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Susurrus asked on

What is the most secure way to make queries to a remote mysql database from a c# application

Hi there!  I am a bit of a newbie connecting to databases over the internet, so I hope someone can give me with some clear guidence on how to move ahead:

I want to be able to query a remote mySQL database from my C# Application.  The mySQL database is located on server that has SSL enabled.I  have managed to make a connection using mysql connector .net 5, but of course this is completly insecure.

My application could conceivably be running on a large number of machines (i.e. 50>), so my solution will have to take into account multiple users from changing locations.

Is connecting to a remote mySQL database from c# with ssl possible  and secure enough? Is it enough to send requests via https, or is this only for browser based apps?

SecuritySSL / HTTPSMySQL Server

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Susurrus

8/22/2022 - Mon
rcastle

HTTPS encrypts the data stream quite securely. Put a sniffer on the line to verify.

http://www.wireshark.org is a good/free/easy one. There are others.

Dave Howe

ssl is decent encryption, but ideally you don't want a database "listener" open to the internet where an attacker could try and brute force the login. Sending HTTPS requests to a component on a webserver (which then communicates with the database as an agent) is much more secure, and easier to force authentication on.
ASKER
Susurrus

This sounds sensible, but if use an intermediate componet, how could I then return the result to my Application? (My application queries the database in order to get a varification code in return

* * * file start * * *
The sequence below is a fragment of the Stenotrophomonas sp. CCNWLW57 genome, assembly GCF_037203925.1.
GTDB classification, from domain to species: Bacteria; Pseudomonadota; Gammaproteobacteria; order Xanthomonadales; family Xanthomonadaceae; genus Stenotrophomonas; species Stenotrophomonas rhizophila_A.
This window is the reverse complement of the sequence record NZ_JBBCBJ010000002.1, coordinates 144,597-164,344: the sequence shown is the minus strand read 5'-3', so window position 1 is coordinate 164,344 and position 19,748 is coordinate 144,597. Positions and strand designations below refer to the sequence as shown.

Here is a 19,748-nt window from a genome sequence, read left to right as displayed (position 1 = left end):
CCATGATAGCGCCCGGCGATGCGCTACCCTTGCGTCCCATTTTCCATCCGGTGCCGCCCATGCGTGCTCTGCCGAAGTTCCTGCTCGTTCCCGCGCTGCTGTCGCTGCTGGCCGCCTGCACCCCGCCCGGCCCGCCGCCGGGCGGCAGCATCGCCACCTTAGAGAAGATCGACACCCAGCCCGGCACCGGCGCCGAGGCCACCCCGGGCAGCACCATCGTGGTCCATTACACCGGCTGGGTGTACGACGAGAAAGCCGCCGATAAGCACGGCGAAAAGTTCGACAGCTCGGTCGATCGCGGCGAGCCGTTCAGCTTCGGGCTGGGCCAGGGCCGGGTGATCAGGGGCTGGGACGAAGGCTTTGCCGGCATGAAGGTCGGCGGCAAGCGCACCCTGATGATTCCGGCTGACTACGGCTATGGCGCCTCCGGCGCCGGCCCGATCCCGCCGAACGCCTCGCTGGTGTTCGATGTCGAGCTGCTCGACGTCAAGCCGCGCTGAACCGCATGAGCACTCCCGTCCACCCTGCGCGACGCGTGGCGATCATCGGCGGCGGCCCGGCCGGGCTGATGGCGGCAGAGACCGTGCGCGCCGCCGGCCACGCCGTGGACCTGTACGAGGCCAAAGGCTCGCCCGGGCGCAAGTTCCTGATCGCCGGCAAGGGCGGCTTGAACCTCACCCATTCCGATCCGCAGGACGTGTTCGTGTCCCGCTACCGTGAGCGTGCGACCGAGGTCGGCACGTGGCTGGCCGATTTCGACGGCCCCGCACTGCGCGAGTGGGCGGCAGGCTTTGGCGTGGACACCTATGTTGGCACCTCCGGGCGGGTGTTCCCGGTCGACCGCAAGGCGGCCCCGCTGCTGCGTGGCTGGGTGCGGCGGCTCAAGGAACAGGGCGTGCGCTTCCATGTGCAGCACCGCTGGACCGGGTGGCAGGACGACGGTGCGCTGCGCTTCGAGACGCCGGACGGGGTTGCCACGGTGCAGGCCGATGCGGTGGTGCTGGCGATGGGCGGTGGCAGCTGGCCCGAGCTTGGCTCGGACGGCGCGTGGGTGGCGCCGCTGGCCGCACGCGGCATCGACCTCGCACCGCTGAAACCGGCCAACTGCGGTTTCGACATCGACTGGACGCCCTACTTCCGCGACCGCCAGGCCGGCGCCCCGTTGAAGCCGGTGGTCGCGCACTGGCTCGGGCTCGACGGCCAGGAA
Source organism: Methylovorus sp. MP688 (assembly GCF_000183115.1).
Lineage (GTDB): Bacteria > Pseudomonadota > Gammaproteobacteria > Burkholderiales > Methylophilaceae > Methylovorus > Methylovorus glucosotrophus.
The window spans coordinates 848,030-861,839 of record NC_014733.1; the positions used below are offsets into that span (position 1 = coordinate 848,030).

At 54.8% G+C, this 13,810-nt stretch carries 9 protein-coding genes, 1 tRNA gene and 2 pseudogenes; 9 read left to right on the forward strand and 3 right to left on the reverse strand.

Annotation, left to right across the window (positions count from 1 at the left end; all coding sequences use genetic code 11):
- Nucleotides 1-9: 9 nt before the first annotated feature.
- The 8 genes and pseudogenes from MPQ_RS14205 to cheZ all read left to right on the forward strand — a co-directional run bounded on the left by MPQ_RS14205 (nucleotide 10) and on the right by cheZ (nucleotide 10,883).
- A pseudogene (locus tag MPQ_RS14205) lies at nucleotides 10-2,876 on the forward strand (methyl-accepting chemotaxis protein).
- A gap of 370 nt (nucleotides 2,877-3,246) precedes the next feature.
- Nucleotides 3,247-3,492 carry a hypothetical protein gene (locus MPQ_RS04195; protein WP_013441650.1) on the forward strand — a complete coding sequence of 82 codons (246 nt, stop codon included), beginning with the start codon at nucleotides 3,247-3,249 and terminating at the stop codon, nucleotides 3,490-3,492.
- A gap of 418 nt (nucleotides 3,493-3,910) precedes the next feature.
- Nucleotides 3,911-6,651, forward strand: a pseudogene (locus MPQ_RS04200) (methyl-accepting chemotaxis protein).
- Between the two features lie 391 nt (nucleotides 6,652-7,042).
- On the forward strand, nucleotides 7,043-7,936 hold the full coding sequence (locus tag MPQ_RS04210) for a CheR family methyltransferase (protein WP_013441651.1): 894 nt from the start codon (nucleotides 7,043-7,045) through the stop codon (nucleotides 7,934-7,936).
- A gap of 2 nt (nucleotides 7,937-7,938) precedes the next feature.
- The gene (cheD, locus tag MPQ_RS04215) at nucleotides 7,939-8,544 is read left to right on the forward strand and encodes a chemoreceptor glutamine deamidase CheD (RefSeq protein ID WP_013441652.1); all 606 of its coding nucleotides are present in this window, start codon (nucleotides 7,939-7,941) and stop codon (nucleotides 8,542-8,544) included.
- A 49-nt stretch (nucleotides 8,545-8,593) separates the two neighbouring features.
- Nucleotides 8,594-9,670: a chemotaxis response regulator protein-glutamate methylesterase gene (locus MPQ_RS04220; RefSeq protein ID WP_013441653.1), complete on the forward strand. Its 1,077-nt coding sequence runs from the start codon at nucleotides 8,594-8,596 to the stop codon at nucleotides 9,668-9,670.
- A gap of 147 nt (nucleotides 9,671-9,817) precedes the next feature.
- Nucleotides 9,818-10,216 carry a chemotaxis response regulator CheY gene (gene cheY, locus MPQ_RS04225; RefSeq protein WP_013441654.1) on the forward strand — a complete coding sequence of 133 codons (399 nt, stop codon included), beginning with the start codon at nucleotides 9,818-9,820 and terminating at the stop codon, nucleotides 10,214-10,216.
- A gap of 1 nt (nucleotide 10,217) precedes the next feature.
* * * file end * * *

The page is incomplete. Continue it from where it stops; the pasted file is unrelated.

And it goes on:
Your help has saved me hundreds of hours of internet surfing.
fblack61
Dave Howe

any serverside component can accept data (a POST for example) from your application, and return data in the reply. ideally, the post should contain both a challenge string that both authenticates the application to the server and colours the reply (so the returned code should be identifiable as such by your application to guard against someone "spoofing" the remote server)

as an example of how *not* to do it - one company issues one-shot keys; you download an installer, enter the key into it, and it contacts a webserver to hand off the key. the first time it sees a given key it replies "yes"; if the key is wrong or repeated, it replies "no". Based on that reply, the installer will either install the software, or prompt for another key....

a successful attack is to simply set up a webserver with the same name as the company uses, and place on it an index.htm file that contains the single word "yes" :)
ASKER
Susurrus

I see, that sounds exactly what I want.  So have I got the process correct:

My application sends the key  to the serverside component via POST,
the component consults the database and returns the varification code in the reply, along with a second authenticating password to prove the servers identity?
ASKER CERTIFIED SOLUTION
Dave Howe

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ASKER
Susurrus

Thanks very much, this has really saved both my time and my sanity!
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